OCD Intensive Outpatient Program
What is the Intensive Outpatient Program for obsessive-compulsive disorder?
Our program offers therapy 3 hours per day, 4 times a week to help kids with obsessive-compulsive disorder (OCD) break their cycle of fearful thoughts and repeated behaviors. We expose your child to what they fear and teach them different ways to respond. This is called exposure and response prevention (E/RP). Research shows this is very effective. We also teach how you can do exposure exercises at home with your child.
Most kids attend our OCD Intensive Outpatient Program for 8 to 12 weeks. The program meets in Seattle at Seattle Main Campus.
Families have seen great changes in their child as a result of the program. See how our program helped Eva break free from OCD.
Who can this program help?
Children and teens with OCD keep thinking that something is wrong, dirty or could hurt them. These worries (obsessions) make kids with OCD repeat the same behaviors over and over (compulsions).
Our OCD Intensive Outpatient Program helps children and teens 11 to 18 years old with OCD who either:
- Tried therapy weekly for at least 10 sessions and have not made significant progress and continue to have severe symptoms.
- Are at risk for an inpatient psychiatric hospitalization or psychiatric residential treatment due to severe OCD.
- Been in an inpatient psychiatric unit or residential treatment and continue to need more intensive services or are at risk to be hospitalized again.
- And have a parent or guardian able to attend each session (4 days per week, 3 hours per day) for the entire program.
We treat children and teens ages 11 to 18 (or senior in high school) diagnosed with OCD who have not been able to make progress in regular outpatient treatment.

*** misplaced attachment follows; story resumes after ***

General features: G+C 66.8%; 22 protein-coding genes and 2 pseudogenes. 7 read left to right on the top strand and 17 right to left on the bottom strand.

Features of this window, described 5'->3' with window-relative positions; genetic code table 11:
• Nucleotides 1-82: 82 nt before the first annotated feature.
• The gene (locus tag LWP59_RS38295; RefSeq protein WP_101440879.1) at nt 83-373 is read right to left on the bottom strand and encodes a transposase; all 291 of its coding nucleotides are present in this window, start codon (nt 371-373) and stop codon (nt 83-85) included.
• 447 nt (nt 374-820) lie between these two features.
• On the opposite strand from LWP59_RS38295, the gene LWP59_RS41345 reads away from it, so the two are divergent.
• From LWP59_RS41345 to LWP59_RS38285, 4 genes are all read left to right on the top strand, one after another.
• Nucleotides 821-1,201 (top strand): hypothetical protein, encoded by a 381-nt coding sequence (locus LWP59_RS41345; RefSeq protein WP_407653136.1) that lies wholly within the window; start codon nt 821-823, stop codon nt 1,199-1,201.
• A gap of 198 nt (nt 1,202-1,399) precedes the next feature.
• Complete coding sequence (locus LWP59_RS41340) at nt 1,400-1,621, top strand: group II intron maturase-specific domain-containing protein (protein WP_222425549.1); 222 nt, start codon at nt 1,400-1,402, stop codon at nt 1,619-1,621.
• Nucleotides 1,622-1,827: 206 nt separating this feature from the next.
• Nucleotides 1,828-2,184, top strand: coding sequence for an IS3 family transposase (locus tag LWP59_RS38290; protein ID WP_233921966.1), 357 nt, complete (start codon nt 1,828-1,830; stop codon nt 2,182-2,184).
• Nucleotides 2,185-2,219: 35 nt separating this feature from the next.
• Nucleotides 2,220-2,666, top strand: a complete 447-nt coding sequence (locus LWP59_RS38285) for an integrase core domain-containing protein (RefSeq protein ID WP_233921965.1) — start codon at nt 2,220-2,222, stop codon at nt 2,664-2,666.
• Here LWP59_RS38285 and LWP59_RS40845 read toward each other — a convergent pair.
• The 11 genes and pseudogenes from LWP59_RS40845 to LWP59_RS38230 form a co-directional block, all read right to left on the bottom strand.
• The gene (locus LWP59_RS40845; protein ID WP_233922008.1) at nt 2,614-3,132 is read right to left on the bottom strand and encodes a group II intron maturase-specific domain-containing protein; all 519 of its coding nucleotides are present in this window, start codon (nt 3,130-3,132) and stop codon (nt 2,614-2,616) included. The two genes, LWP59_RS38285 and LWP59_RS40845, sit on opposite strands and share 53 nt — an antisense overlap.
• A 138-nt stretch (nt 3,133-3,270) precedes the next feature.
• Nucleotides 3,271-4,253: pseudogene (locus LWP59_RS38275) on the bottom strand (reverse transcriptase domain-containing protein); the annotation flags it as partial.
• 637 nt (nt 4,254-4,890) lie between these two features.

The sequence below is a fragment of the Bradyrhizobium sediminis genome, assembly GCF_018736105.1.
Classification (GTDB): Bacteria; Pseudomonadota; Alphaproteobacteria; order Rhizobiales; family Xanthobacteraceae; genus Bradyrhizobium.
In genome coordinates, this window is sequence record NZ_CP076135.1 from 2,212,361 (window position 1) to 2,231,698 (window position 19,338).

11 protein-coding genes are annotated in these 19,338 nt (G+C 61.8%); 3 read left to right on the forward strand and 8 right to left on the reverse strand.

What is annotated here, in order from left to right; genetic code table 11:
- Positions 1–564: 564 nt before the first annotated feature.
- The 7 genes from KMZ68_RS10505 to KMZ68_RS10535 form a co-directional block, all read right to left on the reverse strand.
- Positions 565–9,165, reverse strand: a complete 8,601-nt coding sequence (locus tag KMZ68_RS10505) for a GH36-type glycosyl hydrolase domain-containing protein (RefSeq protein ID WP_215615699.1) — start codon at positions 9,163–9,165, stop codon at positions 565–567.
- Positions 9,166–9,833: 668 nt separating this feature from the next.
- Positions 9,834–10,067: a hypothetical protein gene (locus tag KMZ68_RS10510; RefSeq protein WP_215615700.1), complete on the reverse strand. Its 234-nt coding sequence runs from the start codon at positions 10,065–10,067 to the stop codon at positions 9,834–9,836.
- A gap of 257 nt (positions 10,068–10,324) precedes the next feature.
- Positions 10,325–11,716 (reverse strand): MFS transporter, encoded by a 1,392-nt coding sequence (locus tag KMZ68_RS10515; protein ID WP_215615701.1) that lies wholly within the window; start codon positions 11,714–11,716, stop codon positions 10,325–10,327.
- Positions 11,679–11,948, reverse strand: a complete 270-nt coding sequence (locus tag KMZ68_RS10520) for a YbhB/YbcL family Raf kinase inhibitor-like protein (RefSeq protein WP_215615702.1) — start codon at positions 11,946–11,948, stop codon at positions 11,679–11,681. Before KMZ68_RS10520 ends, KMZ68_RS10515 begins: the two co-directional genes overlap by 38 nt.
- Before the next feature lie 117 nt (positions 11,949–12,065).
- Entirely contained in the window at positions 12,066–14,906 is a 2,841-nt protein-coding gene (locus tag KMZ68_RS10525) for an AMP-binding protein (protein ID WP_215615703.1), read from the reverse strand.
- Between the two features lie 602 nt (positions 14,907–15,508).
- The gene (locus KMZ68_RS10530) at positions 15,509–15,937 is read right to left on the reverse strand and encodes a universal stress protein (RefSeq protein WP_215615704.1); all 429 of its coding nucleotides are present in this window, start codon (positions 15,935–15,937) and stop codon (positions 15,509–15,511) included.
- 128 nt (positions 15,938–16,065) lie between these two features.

What’s special about Seattle Children’s OCD Intensive Outpatient Program?
Experts in our Mood and Anxiety Program will treat your child. We are very experienced at diagnosing and treating children and teens with OCD using this approach:
- We provide cognitive behavior therapy (CBT) for children and teens with OCD. Our main focus is exposure and response prevention (E/RP). During therapy, we expose your child to the thoughts, images, objects or situations that cause them anxiety.
- We show them different ways to act when they feel fear. Over time, their anxiety, such as about dirt or germs, decreases and your child stops doing their compulsions, such as washing hands.
- Research shows that exposure therapy is the most successful treatment for anxiety disorders, including OCD. It is even more effective when combined with medicine for a limited time. Children with severe OCD may need medicine for 12 to 24 months.
- The program runs 3 hours a day, 4 days each week. Most kids take part for about 8 to 12 weeks. It may be a few weeks longer if your child needs more treatment.
- You and your child will attend group sessions to learn skills to manage OCD and anxiety. Part of the time you’ll be in a group with 6 kids and their parents. Together, we review exposure homework and strategies for kids and parents to use to treat OCD.